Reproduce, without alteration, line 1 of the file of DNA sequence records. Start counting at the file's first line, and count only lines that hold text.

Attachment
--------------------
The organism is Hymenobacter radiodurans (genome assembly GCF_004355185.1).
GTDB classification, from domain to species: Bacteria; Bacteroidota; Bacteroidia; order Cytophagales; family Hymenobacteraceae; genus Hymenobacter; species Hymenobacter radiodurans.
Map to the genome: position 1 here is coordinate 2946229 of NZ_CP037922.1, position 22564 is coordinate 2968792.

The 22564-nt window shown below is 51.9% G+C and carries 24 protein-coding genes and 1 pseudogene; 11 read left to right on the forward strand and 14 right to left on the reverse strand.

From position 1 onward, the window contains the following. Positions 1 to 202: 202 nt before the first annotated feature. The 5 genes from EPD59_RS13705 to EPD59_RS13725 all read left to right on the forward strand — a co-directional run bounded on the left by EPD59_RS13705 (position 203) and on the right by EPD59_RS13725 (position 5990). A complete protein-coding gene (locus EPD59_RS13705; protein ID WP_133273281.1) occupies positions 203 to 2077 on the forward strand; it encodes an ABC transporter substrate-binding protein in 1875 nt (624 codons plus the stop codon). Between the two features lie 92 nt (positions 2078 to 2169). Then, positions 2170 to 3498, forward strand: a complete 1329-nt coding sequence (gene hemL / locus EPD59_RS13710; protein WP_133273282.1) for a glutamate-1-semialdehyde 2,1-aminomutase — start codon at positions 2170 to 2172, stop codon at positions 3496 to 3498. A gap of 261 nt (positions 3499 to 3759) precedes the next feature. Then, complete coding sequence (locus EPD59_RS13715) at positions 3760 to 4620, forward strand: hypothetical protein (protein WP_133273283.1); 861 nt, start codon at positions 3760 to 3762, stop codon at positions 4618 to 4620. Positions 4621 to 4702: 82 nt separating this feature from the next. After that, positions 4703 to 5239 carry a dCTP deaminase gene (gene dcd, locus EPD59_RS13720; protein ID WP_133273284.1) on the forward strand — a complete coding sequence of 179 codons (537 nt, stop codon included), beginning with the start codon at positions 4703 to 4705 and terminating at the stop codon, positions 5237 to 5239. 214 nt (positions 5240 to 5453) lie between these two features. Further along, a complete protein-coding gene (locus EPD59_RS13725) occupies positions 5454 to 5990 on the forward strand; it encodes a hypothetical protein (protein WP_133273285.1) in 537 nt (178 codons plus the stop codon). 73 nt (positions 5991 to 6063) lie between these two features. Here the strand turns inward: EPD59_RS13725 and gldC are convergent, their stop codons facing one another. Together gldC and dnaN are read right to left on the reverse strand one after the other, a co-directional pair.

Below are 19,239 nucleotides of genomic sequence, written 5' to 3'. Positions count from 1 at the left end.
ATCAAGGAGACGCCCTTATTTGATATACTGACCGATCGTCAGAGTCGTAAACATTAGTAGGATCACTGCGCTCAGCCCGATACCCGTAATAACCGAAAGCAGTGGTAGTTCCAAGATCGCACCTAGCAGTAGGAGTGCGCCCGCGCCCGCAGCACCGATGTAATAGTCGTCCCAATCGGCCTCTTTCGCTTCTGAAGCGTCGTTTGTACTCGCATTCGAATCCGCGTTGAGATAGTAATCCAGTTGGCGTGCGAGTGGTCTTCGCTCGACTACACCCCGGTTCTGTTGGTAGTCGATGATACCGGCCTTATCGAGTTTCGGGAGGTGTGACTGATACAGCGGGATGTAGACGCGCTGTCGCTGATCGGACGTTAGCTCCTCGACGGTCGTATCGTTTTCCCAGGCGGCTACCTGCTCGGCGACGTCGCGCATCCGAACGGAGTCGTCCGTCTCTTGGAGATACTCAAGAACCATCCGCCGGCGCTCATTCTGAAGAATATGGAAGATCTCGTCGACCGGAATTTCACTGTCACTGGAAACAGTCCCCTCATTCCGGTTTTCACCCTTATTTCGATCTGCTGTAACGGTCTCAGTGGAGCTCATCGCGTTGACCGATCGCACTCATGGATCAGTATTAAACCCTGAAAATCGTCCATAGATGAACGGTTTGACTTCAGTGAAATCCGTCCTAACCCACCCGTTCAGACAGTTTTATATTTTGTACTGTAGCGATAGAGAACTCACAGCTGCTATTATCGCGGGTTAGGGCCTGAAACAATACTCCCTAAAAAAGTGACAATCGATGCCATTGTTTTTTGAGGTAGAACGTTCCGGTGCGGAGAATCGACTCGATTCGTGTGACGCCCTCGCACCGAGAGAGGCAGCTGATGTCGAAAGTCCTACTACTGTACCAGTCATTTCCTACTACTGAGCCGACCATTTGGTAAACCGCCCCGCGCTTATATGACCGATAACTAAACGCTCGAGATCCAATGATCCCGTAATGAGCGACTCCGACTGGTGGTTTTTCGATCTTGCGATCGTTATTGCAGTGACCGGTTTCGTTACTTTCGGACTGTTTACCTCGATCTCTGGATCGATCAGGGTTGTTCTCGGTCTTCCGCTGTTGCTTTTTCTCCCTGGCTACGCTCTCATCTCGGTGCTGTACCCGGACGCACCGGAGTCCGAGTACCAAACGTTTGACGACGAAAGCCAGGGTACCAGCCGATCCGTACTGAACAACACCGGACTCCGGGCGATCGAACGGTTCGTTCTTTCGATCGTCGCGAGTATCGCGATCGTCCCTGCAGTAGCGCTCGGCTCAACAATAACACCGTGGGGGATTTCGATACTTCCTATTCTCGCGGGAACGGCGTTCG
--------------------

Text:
The organism is Hymenobacter radiodurans (genome assembly GCF_004355185.1).